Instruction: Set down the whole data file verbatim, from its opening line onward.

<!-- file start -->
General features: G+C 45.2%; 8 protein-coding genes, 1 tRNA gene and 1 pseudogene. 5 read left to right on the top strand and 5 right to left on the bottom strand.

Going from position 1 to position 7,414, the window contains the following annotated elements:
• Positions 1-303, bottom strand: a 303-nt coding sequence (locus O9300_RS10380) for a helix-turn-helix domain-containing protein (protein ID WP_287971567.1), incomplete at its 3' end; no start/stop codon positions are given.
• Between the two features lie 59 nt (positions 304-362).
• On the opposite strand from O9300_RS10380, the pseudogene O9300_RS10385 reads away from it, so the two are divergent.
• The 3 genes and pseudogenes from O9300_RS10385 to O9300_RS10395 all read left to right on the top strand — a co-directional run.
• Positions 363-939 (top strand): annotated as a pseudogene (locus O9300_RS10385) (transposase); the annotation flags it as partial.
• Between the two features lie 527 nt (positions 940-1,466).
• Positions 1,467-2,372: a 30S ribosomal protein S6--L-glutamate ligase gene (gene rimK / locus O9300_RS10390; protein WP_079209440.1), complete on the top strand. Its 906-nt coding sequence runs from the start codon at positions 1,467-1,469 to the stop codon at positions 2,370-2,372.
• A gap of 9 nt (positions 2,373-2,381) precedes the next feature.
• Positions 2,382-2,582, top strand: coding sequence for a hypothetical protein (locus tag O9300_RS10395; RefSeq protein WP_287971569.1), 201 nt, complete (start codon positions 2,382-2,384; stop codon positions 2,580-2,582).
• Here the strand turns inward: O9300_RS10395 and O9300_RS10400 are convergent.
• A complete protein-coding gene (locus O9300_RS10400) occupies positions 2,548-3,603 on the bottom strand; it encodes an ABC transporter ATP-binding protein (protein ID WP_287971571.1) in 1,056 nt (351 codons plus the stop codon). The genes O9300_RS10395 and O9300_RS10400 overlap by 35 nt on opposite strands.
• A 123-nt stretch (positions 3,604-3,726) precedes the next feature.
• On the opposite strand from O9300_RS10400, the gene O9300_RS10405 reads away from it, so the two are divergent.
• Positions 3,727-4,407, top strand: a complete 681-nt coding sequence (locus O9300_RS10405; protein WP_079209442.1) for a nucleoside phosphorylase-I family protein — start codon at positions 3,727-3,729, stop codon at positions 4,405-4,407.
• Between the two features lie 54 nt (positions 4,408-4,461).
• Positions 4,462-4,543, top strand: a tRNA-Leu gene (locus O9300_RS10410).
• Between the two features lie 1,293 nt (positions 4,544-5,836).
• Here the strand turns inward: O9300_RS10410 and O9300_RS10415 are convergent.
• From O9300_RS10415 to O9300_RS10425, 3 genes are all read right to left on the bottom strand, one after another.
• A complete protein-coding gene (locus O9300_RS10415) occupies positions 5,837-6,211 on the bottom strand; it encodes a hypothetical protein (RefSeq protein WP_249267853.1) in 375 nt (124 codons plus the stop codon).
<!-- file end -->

General features: G+C 45.2%; 8 protein-coding genes, 1 tRNA gene and 1 pseudogene. 5 read left to right on the top strand and 5 right to left on the bottom strand.

Going from position 1 to position 7,414, the window contains the following annotated elements:
• Positions 1-303, bottom strand: a 303-nt coding sequence (locus O9300_RS10380) for a helix-turn-helix domain-containing protein (protein ID WP_287971567.1), incomplete at its 3' end; no start/stop codon positions are given.
• Between the two features lie 59 nt (positions 304-362).
• On the opposite strand from O9300_RS10380, the pseudogene O9300_RS10385 reads away from it, so the two are divergent.
• The 3 genes and pseudogenes from O9300_RS10385 to O9300_RS10395 all read left to right on the top strand — a co-directional run.
• Positions 363-939 (top strand): annotated as a pseudogene (locus O9300_RS10385) (transposase); the annotation flags it as partial.
• Between the two features lie 527 nt (positions 940-1,466).
• Positions 1,467-2,372: a 30S ribosomal protein S6--L-glutamate ligase gene (gene rimK / locus O9300_RS10390; protein WP_079209440.1), complete on the top strand. Its 906-nt coding sequence runs from the start codon at positions 1,467-1,469 to the stop codon at positions 2,370-2,372.
• A gap of 9 nt (positions 2,373-2,381) precedes the next feature.
• Positions 2,382-2,582, top strand: coding sequence for a hypothetical protein (locus tag O9300_RS10395; RefSeq protein WP_287971569.1), 201 nt, complete (start codon positions 2,382-2,384; stop codon positions 2,580-2,582).
• Here the strand turns inward: O9300_RS10395 and O9300_RS10400 are convergent.
• A complete protein-coding gene (locus O9300_RS10400) occupies positions 2,548-3,603 on the bottom strand; it encodes an ABC transporter ATP-binding protein (protein ID WP_287971571.1) in 1,056 nt (351 codons plus the stop codon). The genes O9300_RS10395 and O9300_RS10400 overlap by 35 nt on opposite strands.
• A 123-nt stretch (positions 3,604-3,726) precedes the next feature.
• On the opposite strand from O9300_RS10400, the gene O9300_RS10405 reads away from it, so the two are divergent.
• Positions 3,727-4,407, top strand: a complete 681-nt coding sequence (locus O9300_RS10405; protein WP_079209442.1) for a nucleoside phosphorylase-I family protein — start codon at positions 3,727-3,729, stop codon at positions 4,405-4,407.
• Between the two features lie 54 nt (positions 4,408-4,461).
• Positions 4,462-4,543, top strand: a tRNA-Leu gene (locus O9300_RS10410).
• Between the two features lie 1,293 nt (positions 4,544-5,836).
• Here the strand turns inward: O9300_RS10410 and O9300_RS10415 are convergent.
• From O9300_RS10415 to O9300_RS10425, 3 genes are all read right to left on the bottom strand, one after another.
• A complete protein-coding gene (locus O9300_RS10415) occupies positions 5,837-6,211 on the bottom strand; it encodes a hypothetical protein (RefSeq protein WP_249267853.1) in 375 nt (124 codons plus the stop codon).